Shortly after these search capabilities were introduced, SAS announced technology with Google that lets workers perform contextually relevant searches from SAS BI software using Google's search engine. The combination of the Google Search Appliance and the SAS Enterprise Intelligence Platform gives users more information than ordinary keyword searches would yield from an initial query, according to SAS.

Performance Measurement

Software vendors are providing applications that enable organizations to measure their performance in a variety of key business functions such as customer service, finance and supply chain management.

Cognos throughout 2005 and 2006 introduced performance applications that let companies analyze specific aspects of their business via ready-built reports and metrics. For example, Cognos' Sales Analysis application is designed to give organizations a better understanding of key sales transactions. The application can create profiles to help sales reps close larger deals faster; plan, deliver, and monitor programs and campaigns to help increase market share; ensure that sales processes and policies (such as shipping and billing) allow efficient delivery to customers; and evaluate the sales organization's performance to better streamline the cycle.

Business Objects in September launched an expanded set of enterprise performance management applications that build on the planning and budgeting products it added with the company's acquisition of SRC Software in 2005. In addition to strategic and financial planning and operational budgeting, Business Objects EPM applications cover metrics management and scorecarding, data visualization and analytic applications.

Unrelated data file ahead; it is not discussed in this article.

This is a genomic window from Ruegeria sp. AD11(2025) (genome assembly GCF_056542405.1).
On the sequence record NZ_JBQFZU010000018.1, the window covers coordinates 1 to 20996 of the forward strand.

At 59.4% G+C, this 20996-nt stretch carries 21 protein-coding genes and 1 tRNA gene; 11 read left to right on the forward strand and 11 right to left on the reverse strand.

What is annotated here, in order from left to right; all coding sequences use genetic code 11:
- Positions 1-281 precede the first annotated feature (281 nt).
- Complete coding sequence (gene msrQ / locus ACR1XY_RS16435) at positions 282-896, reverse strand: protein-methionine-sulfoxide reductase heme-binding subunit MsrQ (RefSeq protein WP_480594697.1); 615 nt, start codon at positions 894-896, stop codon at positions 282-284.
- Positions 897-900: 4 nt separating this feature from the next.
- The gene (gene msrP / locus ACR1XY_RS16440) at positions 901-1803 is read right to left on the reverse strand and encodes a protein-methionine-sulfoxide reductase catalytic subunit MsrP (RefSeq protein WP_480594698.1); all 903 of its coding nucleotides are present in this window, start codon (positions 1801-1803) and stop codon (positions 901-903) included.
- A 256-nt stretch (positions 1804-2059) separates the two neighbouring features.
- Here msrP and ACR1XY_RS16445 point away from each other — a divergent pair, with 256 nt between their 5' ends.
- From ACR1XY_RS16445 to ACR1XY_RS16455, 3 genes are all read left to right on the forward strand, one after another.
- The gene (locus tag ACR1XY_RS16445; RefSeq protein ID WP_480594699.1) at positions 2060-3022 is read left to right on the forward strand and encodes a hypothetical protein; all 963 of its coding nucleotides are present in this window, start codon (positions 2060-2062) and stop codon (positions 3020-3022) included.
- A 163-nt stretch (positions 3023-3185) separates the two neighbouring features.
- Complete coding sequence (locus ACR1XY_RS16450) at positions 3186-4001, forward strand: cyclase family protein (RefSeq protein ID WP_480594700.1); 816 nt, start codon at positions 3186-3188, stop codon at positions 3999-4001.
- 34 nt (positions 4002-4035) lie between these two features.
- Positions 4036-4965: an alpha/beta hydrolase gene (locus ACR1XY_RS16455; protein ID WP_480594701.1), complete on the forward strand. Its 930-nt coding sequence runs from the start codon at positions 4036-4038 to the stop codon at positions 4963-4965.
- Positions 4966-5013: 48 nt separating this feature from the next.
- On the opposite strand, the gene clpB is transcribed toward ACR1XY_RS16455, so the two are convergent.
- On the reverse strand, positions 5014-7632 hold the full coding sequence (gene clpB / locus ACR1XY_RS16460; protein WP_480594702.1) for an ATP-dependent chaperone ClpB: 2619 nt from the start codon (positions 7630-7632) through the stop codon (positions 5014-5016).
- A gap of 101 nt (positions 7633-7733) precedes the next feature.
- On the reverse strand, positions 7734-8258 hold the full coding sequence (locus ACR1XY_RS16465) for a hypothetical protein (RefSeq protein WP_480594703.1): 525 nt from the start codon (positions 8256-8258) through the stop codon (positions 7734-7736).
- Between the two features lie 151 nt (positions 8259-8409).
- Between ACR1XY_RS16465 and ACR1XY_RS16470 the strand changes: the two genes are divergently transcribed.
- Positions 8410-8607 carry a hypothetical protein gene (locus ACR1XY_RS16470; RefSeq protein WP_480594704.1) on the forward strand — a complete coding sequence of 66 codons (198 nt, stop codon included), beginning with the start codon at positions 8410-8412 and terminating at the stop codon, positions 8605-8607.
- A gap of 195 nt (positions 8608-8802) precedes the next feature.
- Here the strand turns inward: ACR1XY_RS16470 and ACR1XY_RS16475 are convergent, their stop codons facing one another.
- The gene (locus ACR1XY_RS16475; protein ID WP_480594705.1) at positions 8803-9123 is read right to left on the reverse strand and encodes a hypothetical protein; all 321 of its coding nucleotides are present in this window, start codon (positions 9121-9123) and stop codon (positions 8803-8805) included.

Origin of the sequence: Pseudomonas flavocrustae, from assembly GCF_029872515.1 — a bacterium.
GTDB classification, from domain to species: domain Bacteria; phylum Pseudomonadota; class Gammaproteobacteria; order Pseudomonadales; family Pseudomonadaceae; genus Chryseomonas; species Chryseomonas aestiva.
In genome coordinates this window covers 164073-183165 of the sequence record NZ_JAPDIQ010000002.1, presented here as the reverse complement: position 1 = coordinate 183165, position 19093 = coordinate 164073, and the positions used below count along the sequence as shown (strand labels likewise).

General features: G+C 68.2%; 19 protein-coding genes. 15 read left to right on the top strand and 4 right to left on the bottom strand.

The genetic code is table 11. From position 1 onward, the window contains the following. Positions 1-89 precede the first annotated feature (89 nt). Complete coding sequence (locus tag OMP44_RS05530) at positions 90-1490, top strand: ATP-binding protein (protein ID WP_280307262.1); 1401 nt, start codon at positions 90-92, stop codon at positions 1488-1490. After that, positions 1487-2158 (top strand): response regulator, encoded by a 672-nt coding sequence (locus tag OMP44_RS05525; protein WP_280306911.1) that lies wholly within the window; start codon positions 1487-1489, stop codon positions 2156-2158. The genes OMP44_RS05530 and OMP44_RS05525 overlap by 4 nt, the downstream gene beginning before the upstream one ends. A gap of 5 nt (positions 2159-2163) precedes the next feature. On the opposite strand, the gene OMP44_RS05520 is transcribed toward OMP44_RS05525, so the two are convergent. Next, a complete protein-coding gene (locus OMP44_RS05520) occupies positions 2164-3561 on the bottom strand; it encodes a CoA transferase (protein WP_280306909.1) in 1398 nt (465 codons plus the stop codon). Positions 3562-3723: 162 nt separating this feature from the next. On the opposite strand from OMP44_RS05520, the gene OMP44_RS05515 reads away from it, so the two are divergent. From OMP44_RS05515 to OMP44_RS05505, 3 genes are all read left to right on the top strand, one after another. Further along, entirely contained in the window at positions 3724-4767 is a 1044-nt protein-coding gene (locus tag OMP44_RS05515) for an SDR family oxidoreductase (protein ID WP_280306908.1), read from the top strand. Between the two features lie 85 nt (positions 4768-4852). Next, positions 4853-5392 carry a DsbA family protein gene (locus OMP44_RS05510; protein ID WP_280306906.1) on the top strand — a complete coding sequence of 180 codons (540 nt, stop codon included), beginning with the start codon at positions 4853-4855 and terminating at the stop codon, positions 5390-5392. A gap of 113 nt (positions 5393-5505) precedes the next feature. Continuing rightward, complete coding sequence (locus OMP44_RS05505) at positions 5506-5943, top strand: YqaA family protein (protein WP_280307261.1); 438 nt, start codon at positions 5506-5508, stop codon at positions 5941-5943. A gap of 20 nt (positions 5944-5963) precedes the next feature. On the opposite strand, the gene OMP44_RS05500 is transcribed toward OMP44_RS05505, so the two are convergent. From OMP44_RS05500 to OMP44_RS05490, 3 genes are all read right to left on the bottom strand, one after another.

Future BI trends - Must Know


BI (business intelligence) solutions will continue to multiply in 2010. Smaller, newer vendors will merge with or be acquired by larger software companies. And users will continue to try to figure out how best to leverage BI to turn their organization into truly intelligent, agile and more effective businesses. Below are some specific areas of focus and recommendations intended to help those users to achieve their goals.


1. BI will become more pervasive and more visible – and more invisible.

CRM, SFA and other applications focused on sales, service and support will increasingly act as “feeders” into core BI applications and functions. This increasing integration offers the prospect more complete and comprehensive views of business operations, in part by hiding BI functions behind other applications and interfaces familiar to users.

What you should do: Ensure that all of your current and potential solutions for CRM, SFA, help-desk management, contact-center management and other business-critical functions can “talk” to your BI solutions and processes. Also, work to drive adoption of those “feeder” applications to as close to 100 percent as possible. This will help to ensure that, to paraphrase a recent U.S. president, no BI information is left behind.

2. BI functions will increasingly “live in the cloud(s).”